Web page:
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Crawford v. Krebs





APPEAL from the Circuit Court of Rock Island County; the Hon. FREDERICK P. PATTON, Judge, presiding.


This is an appeal from a judgment of the Circuit Court of Rock Island County finding that defendant Florence R. Krebs stood in a fiduciary relationship to the decedent Charles R. Hofer, in consequence of which the trial court directed that a conveyance of real property to the Hofer estate be made by defendant Florence Krebs and her daughter. The court also directed repayment or transfer to the Hofer estate various moneys and investments totaling over $50,000 which were transferred to the defendants by decedent Hofer. In the judgment entered by the trial court, defendants were specifically ordered to reconvey the real estate and to account for the money and investments of the decedent Charles R. Hofer.

Defendants argue on appeal that the proof was not sufficient to show the fiduciary relationship and the consequent exercise of undue influence. Defendants also contend that the original plaintiff, Albert Crawford, had no authority to bring the action initially.

Decedent Charles R. Hofer was 76 years of age and a resident of Andalusia, Illinois, when, in May of 1974, he hired Florence Krebs to be his housekeeper. Mrs. Krebs, 51 years of age (who was previously unknown to Hofer), entered into an oral agreement with Hofer to move in with him and take care of him for $200 monthly plus room and board. Mrs. Krebs' daughter Crystal was also to live there.

Decedent Hofer broke his hip in a fall in late October 1974, and was in the hospital for a few weeks. In late November, after he had returned to his home, he deeded his home to the defendants Florence R. Krebs and her daughter Crystal Krebs, reserving only a life estate in himself. Thereafter, at different times, he endorsed $30,000 in funds from certificates of deposit over to the defendants, and transferred an investment certificate valued at $11,500 to them. He also gave Mrs. Krebs control of $10,600 from his savings, for use in paying daily living expenses. Apparently, from the record, the sums referred to together with the real estate conveyed, constituted virtually all that the decedent Charles R. Hofer owned.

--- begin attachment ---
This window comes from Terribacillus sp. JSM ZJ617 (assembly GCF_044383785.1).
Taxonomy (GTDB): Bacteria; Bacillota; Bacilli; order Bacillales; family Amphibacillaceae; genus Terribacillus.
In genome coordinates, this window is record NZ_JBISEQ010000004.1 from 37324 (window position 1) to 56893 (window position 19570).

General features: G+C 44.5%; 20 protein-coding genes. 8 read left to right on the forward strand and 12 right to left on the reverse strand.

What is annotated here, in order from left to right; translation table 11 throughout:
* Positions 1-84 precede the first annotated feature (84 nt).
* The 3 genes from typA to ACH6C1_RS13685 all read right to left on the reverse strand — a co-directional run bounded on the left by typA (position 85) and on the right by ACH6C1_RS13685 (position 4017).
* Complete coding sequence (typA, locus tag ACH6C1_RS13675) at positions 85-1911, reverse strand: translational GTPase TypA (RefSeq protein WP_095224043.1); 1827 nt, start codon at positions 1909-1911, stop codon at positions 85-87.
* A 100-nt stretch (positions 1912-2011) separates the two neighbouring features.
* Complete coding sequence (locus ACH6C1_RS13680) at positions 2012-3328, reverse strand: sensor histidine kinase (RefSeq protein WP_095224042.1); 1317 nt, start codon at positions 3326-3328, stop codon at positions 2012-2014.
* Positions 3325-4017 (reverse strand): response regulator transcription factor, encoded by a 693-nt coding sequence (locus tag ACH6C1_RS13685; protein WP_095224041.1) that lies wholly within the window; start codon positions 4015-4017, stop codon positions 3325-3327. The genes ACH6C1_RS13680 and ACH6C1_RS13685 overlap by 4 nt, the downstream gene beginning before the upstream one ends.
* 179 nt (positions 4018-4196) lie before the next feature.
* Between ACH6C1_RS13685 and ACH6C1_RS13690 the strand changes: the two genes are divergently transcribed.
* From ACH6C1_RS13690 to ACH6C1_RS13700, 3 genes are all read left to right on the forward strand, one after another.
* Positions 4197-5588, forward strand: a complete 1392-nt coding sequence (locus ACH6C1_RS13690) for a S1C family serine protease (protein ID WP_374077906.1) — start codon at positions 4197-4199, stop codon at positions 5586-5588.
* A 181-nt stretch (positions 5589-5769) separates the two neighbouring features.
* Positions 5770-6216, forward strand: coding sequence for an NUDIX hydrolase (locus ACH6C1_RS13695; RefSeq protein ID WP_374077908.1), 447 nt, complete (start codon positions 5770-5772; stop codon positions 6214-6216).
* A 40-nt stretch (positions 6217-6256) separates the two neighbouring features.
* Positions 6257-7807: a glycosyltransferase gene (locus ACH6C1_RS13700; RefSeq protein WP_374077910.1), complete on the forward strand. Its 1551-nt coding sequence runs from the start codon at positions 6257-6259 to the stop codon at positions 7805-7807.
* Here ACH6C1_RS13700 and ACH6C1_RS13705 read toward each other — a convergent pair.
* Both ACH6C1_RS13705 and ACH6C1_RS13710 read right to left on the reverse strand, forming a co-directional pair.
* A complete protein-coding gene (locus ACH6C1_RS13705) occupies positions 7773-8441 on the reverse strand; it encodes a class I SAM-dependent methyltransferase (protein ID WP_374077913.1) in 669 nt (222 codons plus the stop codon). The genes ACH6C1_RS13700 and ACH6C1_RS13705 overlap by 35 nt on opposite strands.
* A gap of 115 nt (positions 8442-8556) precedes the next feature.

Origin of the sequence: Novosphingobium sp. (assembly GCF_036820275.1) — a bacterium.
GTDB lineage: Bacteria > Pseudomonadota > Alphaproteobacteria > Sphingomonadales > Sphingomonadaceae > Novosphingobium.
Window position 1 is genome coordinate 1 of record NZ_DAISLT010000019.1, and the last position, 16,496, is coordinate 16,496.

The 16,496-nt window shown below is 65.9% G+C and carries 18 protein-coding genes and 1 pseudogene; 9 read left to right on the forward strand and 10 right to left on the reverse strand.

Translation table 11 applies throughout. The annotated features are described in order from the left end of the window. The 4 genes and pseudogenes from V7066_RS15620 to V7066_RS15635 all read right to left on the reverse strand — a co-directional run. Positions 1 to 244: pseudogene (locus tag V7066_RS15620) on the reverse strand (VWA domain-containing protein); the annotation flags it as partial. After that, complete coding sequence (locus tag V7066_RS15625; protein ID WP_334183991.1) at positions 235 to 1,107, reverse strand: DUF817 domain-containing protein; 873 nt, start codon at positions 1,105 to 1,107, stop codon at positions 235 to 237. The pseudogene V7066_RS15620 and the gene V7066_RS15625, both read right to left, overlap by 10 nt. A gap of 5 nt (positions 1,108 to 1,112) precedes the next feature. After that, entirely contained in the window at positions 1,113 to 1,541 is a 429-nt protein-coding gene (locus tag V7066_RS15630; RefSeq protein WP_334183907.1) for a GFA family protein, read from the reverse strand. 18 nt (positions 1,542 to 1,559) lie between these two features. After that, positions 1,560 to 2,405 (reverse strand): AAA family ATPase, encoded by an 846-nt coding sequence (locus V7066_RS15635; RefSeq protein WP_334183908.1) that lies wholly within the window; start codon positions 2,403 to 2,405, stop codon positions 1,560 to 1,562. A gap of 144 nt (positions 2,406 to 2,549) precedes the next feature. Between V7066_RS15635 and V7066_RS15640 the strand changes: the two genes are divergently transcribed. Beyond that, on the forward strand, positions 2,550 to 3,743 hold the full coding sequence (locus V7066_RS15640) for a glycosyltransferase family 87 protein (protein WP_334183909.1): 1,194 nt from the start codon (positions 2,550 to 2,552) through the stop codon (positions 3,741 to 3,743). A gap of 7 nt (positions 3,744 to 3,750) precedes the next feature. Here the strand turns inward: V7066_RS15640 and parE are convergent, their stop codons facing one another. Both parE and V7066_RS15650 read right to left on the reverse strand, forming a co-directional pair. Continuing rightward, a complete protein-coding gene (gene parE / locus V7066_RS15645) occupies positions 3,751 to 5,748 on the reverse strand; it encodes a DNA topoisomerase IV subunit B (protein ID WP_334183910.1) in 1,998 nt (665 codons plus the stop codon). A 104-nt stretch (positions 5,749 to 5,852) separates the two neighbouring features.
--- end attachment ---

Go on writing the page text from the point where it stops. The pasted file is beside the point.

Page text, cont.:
Approximately on the first day of January, 1975, decedent Hofer was again admitted to the hospital for a few weeks. Thereafter, a month later, in February 1975, Albert Crawford was named conservator to collect for the estate of Charles Hofer, an incompetent. Albert Crawford immediately filed the instant action, seeking to recover, for the estate of Charles R. Hofer, the property and moneys given by Hofer to the defendants.

Shortly thereafter in late February or early March, 1975, Mrs. Krebs took Hofer to a house she had recently purchased in Viola, about 20 miles south of Andalusia, and she rented the Hofer home to another tenant. In April, however, Hofer was again taken to the hospital after a series of slight strokes, and from there he was taken to a convalescent home where he died, during the first week of June of 1975.

Hofer's wife had died in May 1973. Hofer's heirs consisted of one sister and a number of nieces and nephews. Most of these relatives lived in the Rock Island area and testified at the hearing on the petition in this case. The testimony generally indicated that Hofer got along well with his relatives and that most of the relatives visited him on a fairly regular basis. Hofer did not discuss his property or his financial affairs with them. The relatives testified that the defendant Mrs. Krebs kept a very neat and clean house during her year with Hofer and that she did not interfere with their visits to the old man, although she would often be in the room during the visits. A friend of the decedent Hofer, Lossee Morford, and his son Steve, however, testified to a couple of instances in which Mrs. Krebs would not permit them to see Hofer. Witnesses for defendants, as well as other witnesses, including Dr. Meier, the family physician, stated that Charles Hofer was in good physical condition, other than his difficulty in walking, and that he was generally of sound and rational mind. However, after his October 1974 accident, the witnesses also testified, Hofer often seemed confused and absent-minded, and at times appeared to be depressed. Some witnesses stated that it became very difficult to talk with him. Dr. Meier testified that Hofer exhibited symptoms of becoming senile.